After the deadline had passed, some Canadians still managed to score the coveted $60 10-GB phone plan briefly offered by the major telecoms last month.

"It took a while but they were finally able to do it for me," said Rogers customer Joseph Filiplic, who believes making his case on social media helped him seal the deal. 

Filiplic, who lives in Edmonton, was one of many customers blown away when the big three — Bell, Rogers and Telus — offered a $60 monthly plan with 10 gigabytes of data and unlimited calling to customers in Ontario, Alberta and B.C.

Joseph Filiplic

Joseph Filiplic of Edmonton scored the $60 10-GB cellular deal with Rogers after the deadline. (Joseph Filiplic)

According to a recent report commissioned by the federal government, Canadians pay some of the highest prices in the industrialized world for cellular plans, with the average 5-GB plan costing $104.49 a month.

So it was no surprise that customers rushed to sign up for the special deals.

But they had less than a week to do it, sparking long customer service wait times. Some, like Filiplic, gave up in frustration before the Dec. 19 deadline.

He called again a few days after the deadline to make a plea for the plan, but he says Rogers turned him down.

"The agent said, 'No, rules are rules,' and they won't honour the sale that they had. I was upset."

Take it to Twitter

Filiplic complained on Twitter and addressed his tweet to Rogers and Freedom Mobile — the upstart competitor that had sparked the phone plan wars by being the first to offer customers the $60 10-GB deal.

In a second tweet, Filiplic threatened to move to Freedom, which is still offering the plan. Freedom quickly tweeted back, "We would love to have you!"

The following day, Rogers contacted him and offered its now-expired $60 deal.

Filiplic said he was "very surprised" and believes complaining on social media made the difference.

"We are paying a lot," he said of Canadian phone plan prices. "The thing to do, make it public, make it known to the big three that we can't stand for this anymore."

Rogers didn't offer any comment on Filiplic's case, and told CBC News that the $60 plan was a limited-time promotion.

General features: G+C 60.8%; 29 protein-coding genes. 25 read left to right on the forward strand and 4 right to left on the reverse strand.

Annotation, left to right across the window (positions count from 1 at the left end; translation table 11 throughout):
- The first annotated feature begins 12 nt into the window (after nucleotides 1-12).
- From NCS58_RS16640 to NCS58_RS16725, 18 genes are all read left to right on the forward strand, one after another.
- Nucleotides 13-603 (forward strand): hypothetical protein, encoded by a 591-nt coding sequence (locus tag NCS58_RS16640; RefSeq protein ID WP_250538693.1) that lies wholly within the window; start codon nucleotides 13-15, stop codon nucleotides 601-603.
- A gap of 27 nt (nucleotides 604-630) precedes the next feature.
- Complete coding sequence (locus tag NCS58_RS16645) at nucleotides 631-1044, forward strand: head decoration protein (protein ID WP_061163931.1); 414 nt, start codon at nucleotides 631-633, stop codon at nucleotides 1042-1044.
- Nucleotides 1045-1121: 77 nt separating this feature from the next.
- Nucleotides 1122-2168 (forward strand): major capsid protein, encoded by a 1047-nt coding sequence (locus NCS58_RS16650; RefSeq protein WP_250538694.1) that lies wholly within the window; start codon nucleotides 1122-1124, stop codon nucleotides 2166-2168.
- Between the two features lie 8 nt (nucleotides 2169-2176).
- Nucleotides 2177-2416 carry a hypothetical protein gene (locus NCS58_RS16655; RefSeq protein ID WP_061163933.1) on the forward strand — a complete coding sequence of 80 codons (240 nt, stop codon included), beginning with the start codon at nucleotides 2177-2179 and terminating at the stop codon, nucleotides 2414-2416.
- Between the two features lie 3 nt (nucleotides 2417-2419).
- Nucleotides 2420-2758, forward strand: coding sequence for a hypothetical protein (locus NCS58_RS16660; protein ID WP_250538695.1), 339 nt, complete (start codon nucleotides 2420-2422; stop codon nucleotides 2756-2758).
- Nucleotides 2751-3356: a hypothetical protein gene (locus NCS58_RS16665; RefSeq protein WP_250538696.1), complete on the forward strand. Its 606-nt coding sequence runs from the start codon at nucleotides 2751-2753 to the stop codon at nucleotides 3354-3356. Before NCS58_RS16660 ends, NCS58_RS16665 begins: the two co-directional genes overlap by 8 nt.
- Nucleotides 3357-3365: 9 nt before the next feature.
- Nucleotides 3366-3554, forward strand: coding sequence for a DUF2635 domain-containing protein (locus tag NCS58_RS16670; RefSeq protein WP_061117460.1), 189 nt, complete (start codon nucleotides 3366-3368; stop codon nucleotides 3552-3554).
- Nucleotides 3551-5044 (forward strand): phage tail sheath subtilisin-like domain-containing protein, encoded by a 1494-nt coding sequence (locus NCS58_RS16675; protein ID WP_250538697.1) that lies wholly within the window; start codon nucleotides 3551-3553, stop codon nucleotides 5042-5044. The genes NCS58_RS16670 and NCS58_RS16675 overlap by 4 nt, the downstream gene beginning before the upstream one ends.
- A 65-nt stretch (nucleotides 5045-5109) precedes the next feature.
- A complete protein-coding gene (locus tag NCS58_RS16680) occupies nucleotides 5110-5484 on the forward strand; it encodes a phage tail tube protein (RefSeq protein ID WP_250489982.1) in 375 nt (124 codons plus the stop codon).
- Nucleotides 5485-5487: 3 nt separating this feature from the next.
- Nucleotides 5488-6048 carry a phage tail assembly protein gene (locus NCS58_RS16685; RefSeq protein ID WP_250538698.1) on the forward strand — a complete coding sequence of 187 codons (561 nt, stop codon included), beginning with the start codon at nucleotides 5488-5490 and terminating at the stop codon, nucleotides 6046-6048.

"We know that not everyone was able to take advantage of this offer, but we are committed to continuing to bring our customers a variety of plans and price points to meet their needs," a spokesperson said.

Koodo success story

Brendan Waller of Kitchener, Ont., also managed to get the $60 10-GB deal with Koodo — owned by Telus — post-deadline.

He says while the plan was on offer, he reached out to Koodo multiple times by phone and on social media but was never successful.

After the deadline had passed, he griped to the brand on Twitter.

"Kind of did what social media is good for, which is complaining," he said.

Last week, Koodo informed Waller he was getting the plan.

"It's proof that for the first time in a while, they may be a little nervous about [Freedom] being able to start taking away some of their clientele," he said.

Telus told CBC News that while the $60 deal is no longer available, it's still honouring the offer for customers who contacted the company on social media before the deadline.

'Demand reasonable prices'

Consumer advocacy group Open Media is encouraging Canadians to take inspiration from the recent $60 10-GB deal to try to get a discount from their provider.

"Demand reasonable prices: Ask the Big Three to extend their promotion," the Vancouver-based organization states in its online campaign.

Bell, Rogers and Telus didn't respond to a request for comment on the campaign.

But some customers who have spoken up appear to have found success — even if they didn't get the actual $60 deal.

Renee Hanlon

Renee Hanlon tried to get the $60 10-GB plan with Bell but was turned down because she lives in Newfoundland, a province where the deal wasn't offered. (Renee Hanlon)

Bell customer Renee Hanlon of St. John's initially thought she'd scored the $60 10-GB plan.

But on Jan. 2, Bell rescinded the deal with an apology because the telecom realized she lives in Atlantic Canada, where the plan wasn't offered. 

"It was disappointing," Hanlon said. "It's discrimination based on where we live that we're not able to access these deals."

She vented to Bell on Facebook and asked the telecom to unlock her phone so she could switch providers.

She says a Bell representative soon contacted her. Hanlon didn't get the $60 deal, but last week the company reduced her bill by $20 and added an extra 2 GB a month, she said. She now pays $72 a month for a phone plan with 3.5 GB.

Bell didn't offer any comment on Hanlon's case and told CBC News it hasn't extended the $60 promotion.

While she did get a better deal, Hanlon says her victory is bittersweet because it wasn't the plan she really wanted.

"When they're going to do a special promotion, offer it to everyone that's in the country. That's the right thing to do."